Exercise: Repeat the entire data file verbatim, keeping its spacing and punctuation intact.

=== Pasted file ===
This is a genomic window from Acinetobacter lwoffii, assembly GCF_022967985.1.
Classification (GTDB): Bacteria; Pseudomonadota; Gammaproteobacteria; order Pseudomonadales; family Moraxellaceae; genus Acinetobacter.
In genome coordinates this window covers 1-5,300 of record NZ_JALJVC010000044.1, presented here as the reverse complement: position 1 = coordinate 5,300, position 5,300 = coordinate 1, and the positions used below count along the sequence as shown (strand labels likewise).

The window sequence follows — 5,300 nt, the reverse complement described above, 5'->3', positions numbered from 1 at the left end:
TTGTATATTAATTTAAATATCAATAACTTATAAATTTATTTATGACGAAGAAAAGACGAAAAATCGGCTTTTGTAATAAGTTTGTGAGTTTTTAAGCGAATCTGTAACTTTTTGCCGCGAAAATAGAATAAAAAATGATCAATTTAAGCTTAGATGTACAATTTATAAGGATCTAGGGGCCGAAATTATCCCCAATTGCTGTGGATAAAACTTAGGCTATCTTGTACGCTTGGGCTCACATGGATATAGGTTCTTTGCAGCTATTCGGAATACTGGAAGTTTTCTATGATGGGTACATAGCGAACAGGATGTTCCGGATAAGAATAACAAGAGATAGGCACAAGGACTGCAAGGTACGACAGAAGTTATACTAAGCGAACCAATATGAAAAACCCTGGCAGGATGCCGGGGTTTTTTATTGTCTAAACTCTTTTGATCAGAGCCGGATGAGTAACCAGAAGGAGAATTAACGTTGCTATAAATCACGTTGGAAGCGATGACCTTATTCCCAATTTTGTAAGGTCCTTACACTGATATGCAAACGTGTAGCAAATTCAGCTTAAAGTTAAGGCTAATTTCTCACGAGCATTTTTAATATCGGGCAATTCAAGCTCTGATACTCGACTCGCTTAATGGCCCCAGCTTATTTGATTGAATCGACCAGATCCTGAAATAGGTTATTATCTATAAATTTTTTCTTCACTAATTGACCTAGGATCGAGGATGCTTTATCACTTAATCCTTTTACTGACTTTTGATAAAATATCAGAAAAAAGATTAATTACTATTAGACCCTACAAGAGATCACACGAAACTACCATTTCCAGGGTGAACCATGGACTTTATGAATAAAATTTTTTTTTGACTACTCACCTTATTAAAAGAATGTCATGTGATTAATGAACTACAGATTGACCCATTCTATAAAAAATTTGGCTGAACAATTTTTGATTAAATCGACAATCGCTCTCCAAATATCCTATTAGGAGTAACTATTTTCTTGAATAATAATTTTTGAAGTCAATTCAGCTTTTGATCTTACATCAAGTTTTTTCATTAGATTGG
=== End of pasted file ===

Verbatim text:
This is a genomic window from Acinetobacter lwoffii, assembly GCF_022967985.1.
Classification (GTDB): Bacteria; Pseudomonadota; Gammaproteobacteria; order Pseudomonadales; family Moraxellaceae; genus Acinetobacter.
In genome coordinates this window covers 1-5,300 of record NZ_JALJVC010000044.1, presented here as the reverse complement: position 1 = coordinate 5,300, position 5,300 = coordinate 1, and the positions used below count along the sequence as shown (strand labels likewise).

The window sequence follows — 5,300 nt, the reverse complement described above, 5'->3', positions numbered from 1 at the left end:
TTGTATATTAATTTAAATATCAATAACTTATAAATTTATTTATGACGAAGAAAAGACGAAAAATCGGCTTTTGTAATAAGTTTGTGAGTTTTTAAGCGAATCTGTAACTTTTTGCCGCGAAAATAGAATAAAAAATGATCAATTTAAGCTTAGATGTACAATTTATAAGGATCTAGGGGCCGAAATTATCCCCAATTGCTGTGGATAAAACTTAGGCTATCTTGTACGCTTGGGCTCACATGGATATAGGTTCTTTGCAGCTATTCGGAATACTGGAAGTTTTCTATGATGGGTACATAGCGAACAGGATGTTCCGGATAAGAATAACAAGAGATAGGCACAAGGACTGCAAGGTACGACAGAAGTTATACTAAGCGAACCAATATGAAAAACCCTGGCAGGATGCCGGGGTTTTTTATTGTCTAAACTCTTTTGATCAGAGCCGGATGAGTAACCAGAAGGAGAATTAACGTTGCTATAAATCACGTTGGAAGCGATGACCTTATTCCCAATTTTGTAAGGTCCTTACACTGATATGCAAACGTGTAGCAAATTCAGCTTAAAGTTAAGGCTAATTTCTCACGAGCATTTTTAATATCGGGCAATTCAAGCTCTGATACTCGACTCGCTTAATGGCCCCAGCTTATTTGATTGAATCGACCAGATCCTGAAATAGGTTATTATCTATAAATTTTTTCTTCACTAATTGACCTAGGATCGAGGATGCTTTATCACTTAATCCTTTTACTGACTTTTGATAAAATATCAGAAAAAAGATTAATTACTATTAGACCCTACAAGAGATCACACGAAACTACCATTTCCAGGGTGAACCATGGACTTTATGAATAAAATTTTTTTTTGACTACTCACCTTATTAAAAGAATGTCATGTGATTAATGAACTACAGATTGACCCATTCTATAAAAAATTTGGCTGAACAATTTTTGATTAAATCGACAATCGCTCTCCAAATATCCTATTAGGAGTAACTATTTTCTTGAATAATAATTTTTGAAGTCAATTCAGCTTTTGATCTTACATCAAGTTTTTTCATTAGATTGG